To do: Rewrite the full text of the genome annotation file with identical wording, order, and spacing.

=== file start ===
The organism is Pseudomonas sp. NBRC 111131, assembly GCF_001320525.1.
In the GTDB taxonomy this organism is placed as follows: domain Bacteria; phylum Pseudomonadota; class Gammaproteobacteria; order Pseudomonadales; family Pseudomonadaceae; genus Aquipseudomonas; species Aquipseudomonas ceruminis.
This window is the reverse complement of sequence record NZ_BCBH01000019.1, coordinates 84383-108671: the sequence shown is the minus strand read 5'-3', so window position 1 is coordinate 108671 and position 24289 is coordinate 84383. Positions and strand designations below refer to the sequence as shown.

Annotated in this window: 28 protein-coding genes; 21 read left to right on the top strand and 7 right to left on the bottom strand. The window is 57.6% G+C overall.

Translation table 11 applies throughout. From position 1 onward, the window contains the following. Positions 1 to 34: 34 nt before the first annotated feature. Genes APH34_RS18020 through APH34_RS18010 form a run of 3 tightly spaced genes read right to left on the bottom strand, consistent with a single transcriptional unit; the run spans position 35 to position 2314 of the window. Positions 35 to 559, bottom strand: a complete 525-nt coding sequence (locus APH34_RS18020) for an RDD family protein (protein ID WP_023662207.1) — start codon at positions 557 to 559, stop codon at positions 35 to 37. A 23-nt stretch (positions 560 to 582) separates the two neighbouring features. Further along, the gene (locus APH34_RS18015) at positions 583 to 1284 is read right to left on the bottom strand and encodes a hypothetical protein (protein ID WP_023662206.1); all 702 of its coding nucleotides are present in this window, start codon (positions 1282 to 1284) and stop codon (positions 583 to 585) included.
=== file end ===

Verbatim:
The organism is Pseudomonas sp. NBRC 111131, assembly GCF_001320525.1.
In the GTDB taxonomy this organism is placed as follows: domain Bacteria; phylum Pseudomonadota; class Gammaproteobacteria; order Pseudomonadales; family Pseudomonadaceae; genus Aquipseudomonas; species Aquipseudomonas ceruminis.
This window is the reverse complement of sequence record NZ_BCBH01000019.1, coordinates 84383-108671: the sequence shown is the minus strand read 5'-3', so window position 1 is coordinate 108671 and position 24289 is coordinate 84383. Positions and strand designations below refer to the sequence as shown.

Annotated in this window: 28 protein-coding genes; 21 read left to right on the top strand and 7 right to left on the bottom strand. The window is 57.6% G+C overall.

Translation table 11 applies throughout. From position 1 onward, the window contains the following. Positions 1 to 34: 34 nt before the first annotated feature. Genes APH34_RS18020 through APH34_RS18010 form a run of 3 tightly spaced genes read right to left on the bottom strand, consistent with a single transcriptional unit; the run spans position 35 to position 2314 of the window. Positions 35 to 559, bottom strand: a complete 525-nt coding sequence (locus APH34_RS18020) for an RDD family protein (protein ID WP_023662207.1) — start codon at positions 557 to 559, stop codon at positions 35 to 37. A 23-nt stretch (positions 560 to 582) separates the two neighbouring features. Further along, the gene (locus APH34_RS18015) at positions 583 to 1284 is read right to left on the bottom strand and encodes a hypothetical protein (protein ID WP_023662206.1); all 702 of its coding nucleotides are present in this window, start codon (positions 1282 to 1284) and stop codon (positions 583 to 585) included.